This was the mid-Sixties, and James Brown was a superstar. "I was eight the first time I met him. I literally fell over. He was huge to us. You know how your parents always want you to perform for people? I was singing for the band when he came in to the dressing room. I noticed how their faces changed, so I turned around to look and there he was. He laughed, and he picked me up. He said, 'You're so pretty'. I said, 'So are you'. He had that big bouffant and all the clothes."
Carleen went on the road with the revue in her teenage years, but left again when she married the keyboard player's brother. They had a son, Bobby, but the relationship did not last. Choosing stability for the sake of her child, she ended up working in a bank. "I was so lost after my grandmother died. I felt I could do anything when she was here. When she left, I didn't have a clue. She was the only person I trusted on this earth to tell me if my direction was true. My son has helped me to get that balance right again."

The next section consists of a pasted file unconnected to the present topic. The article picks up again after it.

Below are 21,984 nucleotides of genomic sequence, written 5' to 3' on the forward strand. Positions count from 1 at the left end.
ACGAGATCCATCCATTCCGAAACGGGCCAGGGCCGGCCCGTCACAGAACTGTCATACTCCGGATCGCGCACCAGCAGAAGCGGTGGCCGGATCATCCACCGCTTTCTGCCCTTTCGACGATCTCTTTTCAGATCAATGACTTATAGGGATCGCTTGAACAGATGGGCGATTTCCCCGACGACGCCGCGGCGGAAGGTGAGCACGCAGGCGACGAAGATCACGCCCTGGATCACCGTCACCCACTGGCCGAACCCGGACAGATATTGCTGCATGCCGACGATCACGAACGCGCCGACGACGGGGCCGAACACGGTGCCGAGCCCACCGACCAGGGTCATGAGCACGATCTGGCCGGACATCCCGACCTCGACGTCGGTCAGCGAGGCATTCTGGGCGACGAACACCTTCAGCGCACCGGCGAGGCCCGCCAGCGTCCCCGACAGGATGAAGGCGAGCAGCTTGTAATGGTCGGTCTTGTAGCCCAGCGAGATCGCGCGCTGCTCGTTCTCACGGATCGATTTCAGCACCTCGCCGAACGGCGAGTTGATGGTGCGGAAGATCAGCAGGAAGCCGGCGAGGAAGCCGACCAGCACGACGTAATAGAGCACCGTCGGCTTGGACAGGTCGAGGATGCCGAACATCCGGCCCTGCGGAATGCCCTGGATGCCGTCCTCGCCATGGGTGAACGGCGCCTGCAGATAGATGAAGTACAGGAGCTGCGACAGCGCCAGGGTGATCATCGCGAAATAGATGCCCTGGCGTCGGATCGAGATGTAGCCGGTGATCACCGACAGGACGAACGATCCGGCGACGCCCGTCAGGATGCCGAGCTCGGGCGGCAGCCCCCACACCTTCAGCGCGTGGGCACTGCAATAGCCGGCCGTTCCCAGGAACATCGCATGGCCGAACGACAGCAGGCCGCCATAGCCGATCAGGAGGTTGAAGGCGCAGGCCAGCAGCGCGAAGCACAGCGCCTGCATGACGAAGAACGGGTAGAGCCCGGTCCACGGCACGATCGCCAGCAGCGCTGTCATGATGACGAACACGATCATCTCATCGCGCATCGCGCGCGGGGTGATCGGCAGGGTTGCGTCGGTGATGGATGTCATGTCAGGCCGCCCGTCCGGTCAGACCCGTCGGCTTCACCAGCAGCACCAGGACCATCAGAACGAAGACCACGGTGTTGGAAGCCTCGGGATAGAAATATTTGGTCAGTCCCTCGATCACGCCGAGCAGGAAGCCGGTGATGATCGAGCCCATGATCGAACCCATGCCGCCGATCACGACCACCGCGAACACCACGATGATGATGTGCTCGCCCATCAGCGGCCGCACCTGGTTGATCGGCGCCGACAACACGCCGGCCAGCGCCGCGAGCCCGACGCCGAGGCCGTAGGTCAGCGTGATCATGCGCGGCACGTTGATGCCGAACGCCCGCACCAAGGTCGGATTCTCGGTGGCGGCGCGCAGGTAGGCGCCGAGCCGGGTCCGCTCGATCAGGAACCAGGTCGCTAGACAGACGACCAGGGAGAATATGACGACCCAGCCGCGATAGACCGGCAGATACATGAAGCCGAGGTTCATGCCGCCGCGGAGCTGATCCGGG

In 1988 she took a holiday and came to London with the band. It changed her life: DJs Marco and Femi saw her take the lead on one song and decided this must be the voice of their new project, the Young Disciples. Seven years ago she moved to England permanently with Bobby. "I just felt like I had a home here. So I packed up my son on one arm and came over."
She found England welcoming. For a start, she senses far less racial tension ("I haven't seen anybody looking at me like they wish I was dead") and feels able to be private. After various homes in London, she went to live in a small village in Surrey, to be near the school where Bobby was a boarder. "It has become a home. It's really quiet."